Mercedes emissions recall
A reader has been sent a recall notice for his C-Class, but he's concerned that the software fix could dent his car's performance...
I own a 59-plate Mercedes C250 CDI and I’ve received a letter from Mercedes informing me that it is due for some work as part of a recall. It's for an engine management tweak that will, apparently, make the car Euro 5 compliant.
While that's a useful thing, my car is no powerhouse and I’m worried that in optimising emissions there will be some tangible difference in its performance if I have the work done.
However, I’m also wondering if it might make the car more 'sellable' in the future if it is Euro 5 compliant as that may mean it’s not eligible for low emission zone fees.
I’m also curious as to whether it would it help or hinder fuel economy, and are there any legal ramifications if an owner doesn't get recall work done to a car?
I’d be grateful for your advice on this.
What Car? says…
Mercedes UK launched a voluntary recall for several hundred thousand diesel models in 2017 to perform a software update that would reduce nitrogen oxide emissions. We believe this is the reason for your car's recall notice.
According to Mercedes, the software upgrade is being carried out by dealerships when customers visit for a service or other maintenance work and will take around an hour. Although Mercedes has said that it doesn’t expect the upgrade to have any effect on the performance of the vehicles there are some reports online from C-Class owners saying their cars had a noticeable dip in performance after having the emissions fix done.
The fact that there aren’t many owners complaining about this does suggest the effect isn’t substantial. However, this is not a safety recall so you don’t have to have the work done and there won’t be any legal consequences from not getting the car fixed. In the future, the DVSA may alter MOT rules to make it an automatic failure of the test if a car hasn’t had safety recall work done, but as this is a voluntary recall it shouldn’t affect your car.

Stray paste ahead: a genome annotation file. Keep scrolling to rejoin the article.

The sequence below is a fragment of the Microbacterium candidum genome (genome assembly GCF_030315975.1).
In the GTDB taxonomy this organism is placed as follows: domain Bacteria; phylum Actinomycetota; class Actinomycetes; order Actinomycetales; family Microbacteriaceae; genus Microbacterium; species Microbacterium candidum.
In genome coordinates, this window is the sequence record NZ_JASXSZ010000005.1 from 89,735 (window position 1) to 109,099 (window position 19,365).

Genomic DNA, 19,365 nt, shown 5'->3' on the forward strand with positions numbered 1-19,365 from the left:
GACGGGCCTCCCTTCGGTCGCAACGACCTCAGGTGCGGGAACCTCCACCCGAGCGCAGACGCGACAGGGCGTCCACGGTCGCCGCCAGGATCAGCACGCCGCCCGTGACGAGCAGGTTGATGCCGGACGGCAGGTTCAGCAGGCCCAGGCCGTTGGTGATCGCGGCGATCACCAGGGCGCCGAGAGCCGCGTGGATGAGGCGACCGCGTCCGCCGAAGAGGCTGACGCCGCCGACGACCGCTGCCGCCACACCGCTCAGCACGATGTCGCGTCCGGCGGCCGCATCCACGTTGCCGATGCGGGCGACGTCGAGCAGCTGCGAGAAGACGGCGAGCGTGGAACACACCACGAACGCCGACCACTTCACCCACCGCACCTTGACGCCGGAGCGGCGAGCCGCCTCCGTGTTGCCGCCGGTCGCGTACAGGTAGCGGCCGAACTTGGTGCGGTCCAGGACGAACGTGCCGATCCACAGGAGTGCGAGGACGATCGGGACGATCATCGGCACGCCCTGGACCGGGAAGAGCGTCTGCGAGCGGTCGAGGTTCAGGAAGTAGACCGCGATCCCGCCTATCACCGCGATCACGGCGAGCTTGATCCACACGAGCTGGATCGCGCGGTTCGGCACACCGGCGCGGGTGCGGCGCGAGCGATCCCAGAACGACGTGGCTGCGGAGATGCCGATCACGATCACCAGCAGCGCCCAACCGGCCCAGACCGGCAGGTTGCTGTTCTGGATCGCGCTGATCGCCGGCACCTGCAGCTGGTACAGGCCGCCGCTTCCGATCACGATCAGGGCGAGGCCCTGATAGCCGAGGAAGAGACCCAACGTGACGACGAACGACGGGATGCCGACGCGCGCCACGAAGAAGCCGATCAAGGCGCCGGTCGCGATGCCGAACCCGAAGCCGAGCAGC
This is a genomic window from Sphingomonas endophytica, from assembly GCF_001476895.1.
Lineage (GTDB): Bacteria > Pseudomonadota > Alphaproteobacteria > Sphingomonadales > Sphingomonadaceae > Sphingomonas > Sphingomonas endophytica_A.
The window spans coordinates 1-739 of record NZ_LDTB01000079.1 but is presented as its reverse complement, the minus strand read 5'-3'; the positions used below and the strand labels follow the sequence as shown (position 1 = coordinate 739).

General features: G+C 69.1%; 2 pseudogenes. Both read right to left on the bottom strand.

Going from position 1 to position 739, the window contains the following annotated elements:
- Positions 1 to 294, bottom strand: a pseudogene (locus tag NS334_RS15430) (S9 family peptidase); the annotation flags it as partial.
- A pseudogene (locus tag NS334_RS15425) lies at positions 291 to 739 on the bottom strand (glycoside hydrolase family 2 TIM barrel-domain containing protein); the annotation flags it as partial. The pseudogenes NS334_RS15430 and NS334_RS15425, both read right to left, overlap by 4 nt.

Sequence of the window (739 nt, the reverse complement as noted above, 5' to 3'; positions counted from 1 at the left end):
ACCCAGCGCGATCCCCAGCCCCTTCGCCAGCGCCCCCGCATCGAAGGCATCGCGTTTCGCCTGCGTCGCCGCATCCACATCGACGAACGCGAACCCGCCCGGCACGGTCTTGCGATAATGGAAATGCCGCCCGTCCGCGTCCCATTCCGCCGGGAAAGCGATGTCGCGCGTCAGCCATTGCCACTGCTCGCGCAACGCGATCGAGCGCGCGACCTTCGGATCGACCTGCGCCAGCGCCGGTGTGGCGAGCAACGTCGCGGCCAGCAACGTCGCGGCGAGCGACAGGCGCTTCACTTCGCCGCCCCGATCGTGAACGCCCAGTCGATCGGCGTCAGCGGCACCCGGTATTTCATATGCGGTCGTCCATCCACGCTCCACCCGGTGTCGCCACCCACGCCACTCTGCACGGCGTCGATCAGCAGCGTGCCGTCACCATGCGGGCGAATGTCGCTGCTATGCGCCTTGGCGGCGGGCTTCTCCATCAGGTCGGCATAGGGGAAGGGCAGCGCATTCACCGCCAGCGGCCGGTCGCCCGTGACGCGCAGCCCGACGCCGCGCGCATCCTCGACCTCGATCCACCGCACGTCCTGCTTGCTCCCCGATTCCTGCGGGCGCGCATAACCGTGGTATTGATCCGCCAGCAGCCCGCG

If you take your car to a Mercedes dealership for a service or other maintenance work, you will need to inform them that you don’t want the fix done as it will be carried out automatically otherwise.
We don’t believe the value of your car will be affected if you don’t get the recall work done, and at present only Euro 6 cars are exempt from paying ultra-low emission zone fees, so having the fix done won't change this.
For all the latest reviews, advice and new car deals, sign up to the What Car? newsletter here
The best executive cars
A good executive saloon needs to combine two opposing qualities: luxury and affordability. Here we count down our top 10 – and reveal the car to avoid.
10. Volvo S60
It might not be the most economical choice, but there's little arguing with this junior Volvo saloon's Scandi-cool styling or strong engines. Every model comes bursting with the latest safety kit, while a great driving position means you'll stay comfy even on long motorway journeys.
9. Mazda 6
The latest Mazda 6 offers strong but quiet diesel engines and plenty of room for passengers, plus Mazda's infotainment system is very easy to get along with. Only the fact that the 6's low-speed ride is firm and the handling less precise than you might expect stops it finishing higher on this list.
Best hybrid cars you don't have to plug in
Like the idea of a hybrid, but don't want to faff around with power cables? If so, these are the top 10 cars for you. We also name the models that look good on paper but are actually best avoided
Honda HR-V long-term test review
Our sub-editor wants a car that takes all the effort and much of the expense out of his extremely long daily commute – can the hybrid Honda HR-V SUV deliver?